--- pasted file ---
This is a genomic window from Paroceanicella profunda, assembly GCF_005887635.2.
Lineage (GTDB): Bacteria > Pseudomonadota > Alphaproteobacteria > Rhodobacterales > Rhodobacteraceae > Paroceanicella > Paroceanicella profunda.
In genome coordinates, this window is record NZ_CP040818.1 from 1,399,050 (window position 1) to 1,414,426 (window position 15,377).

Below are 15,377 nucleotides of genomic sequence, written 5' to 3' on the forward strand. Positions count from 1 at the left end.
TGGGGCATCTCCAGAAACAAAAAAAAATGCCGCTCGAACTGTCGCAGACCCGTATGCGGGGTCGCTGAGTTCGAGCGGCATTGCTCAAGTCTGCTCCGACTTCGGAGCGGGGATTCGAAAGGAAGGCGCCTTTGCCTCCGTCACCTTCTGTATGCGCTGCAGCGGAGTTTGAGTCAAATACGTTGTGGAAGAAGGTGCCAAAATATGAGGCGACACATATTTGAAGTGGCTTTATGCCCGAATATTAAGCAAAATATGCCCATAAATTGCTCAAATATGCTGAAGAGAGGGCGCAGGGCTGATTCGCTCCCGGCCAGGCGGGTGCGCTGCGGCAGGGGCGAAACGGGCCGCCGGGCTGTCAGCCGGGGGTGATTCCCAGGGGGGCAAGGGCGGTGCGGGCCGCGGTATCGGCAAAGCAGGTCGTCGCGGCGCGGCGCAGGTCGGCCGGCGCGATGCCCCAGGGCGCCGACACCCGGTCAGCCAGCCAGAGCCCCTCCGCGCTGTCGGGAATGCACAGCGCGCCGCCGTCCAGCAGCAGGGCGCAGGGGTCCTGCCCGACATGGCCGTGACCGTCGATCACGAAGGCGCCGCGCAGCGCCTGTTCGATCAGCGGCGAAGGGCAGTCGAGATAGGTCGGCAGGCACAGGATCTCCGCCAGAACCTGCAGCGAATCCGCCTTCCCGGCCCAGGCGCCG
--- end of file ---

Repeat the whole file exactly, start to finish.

This is a genomic window from Paroceanicella profunda, assembly GCF_005887635.2.
Lineage (GTDB): Bacteria > Pseudomonadota > Alphaproteobacteria > Rhodobacterales > Rhodobacteraceae > Paroceanicella > Paroceanicella profunda.
In genome coordinates, this window is record NZ_CP040818.1 from 1,399,050 (window position 1) to 1,414,426 (window position 15,377).

Below are 15,377 nucleotides of genomic sequence, written 5' to 3' on the forward strand. Positions count from 1 at the left end.
TGGGGCATCTCCAGAAACAAAAAAAAATGCCGCTCGAACTGTCGCAGACCCGTATGCGGGGTCGCTGAGTTCGAGCGGCATTGCTCAAGTCTGCTCCGACTTCGGAGCGGGGATTCGAAAGGAAGGCGCCTTTGCCTCCGTCACCTTCTGTATGCGCTGCAGCGGAGTTTGAGTCAAATACGTTGTGGAAGAAGGTGCCAAAATATGAGGCGACACATATTTGAAGTGGCTTTATGCCCGAATATTAAGCAAAATATGCCCATAAATTGCTCAAATATGCTGAAGAGAGGGCGCAGGGCTGATTCGCTCCCGGCCAGGCGGGTGCGCTGCGGCAGGGGCGAAACGGGCCGCCGGGCTGTCAGCCGGGGGTGATTCCCAGGGGGGCAAGGGCGGTGCGGGCCGCGGTATCGGCAAAGCAGGTCGTCGCGGCGCGGCGCAGGTCGGCCGGCGCGATGCCCCAGGGCGCCGACACCCGGTCAGCCAGCCAGAGCCCCTCCGCGCTGTCGGGAATGCACAGCGCGCCGCCGTCCAGCAGCAGGGCGCAGGGGTCCTGCCCGACATGGCCGTGACCGTCGATCACGAAGGCGCCGCGCAGCGCCTGTTCGATCAGCGGCGAAGGGCAGTCGAGATAGGTCGGCAGGCACAGGATCTCCGCCAGAACCTGCAGCGAATCCGCCTTCCCGGCCCAGGCGCCG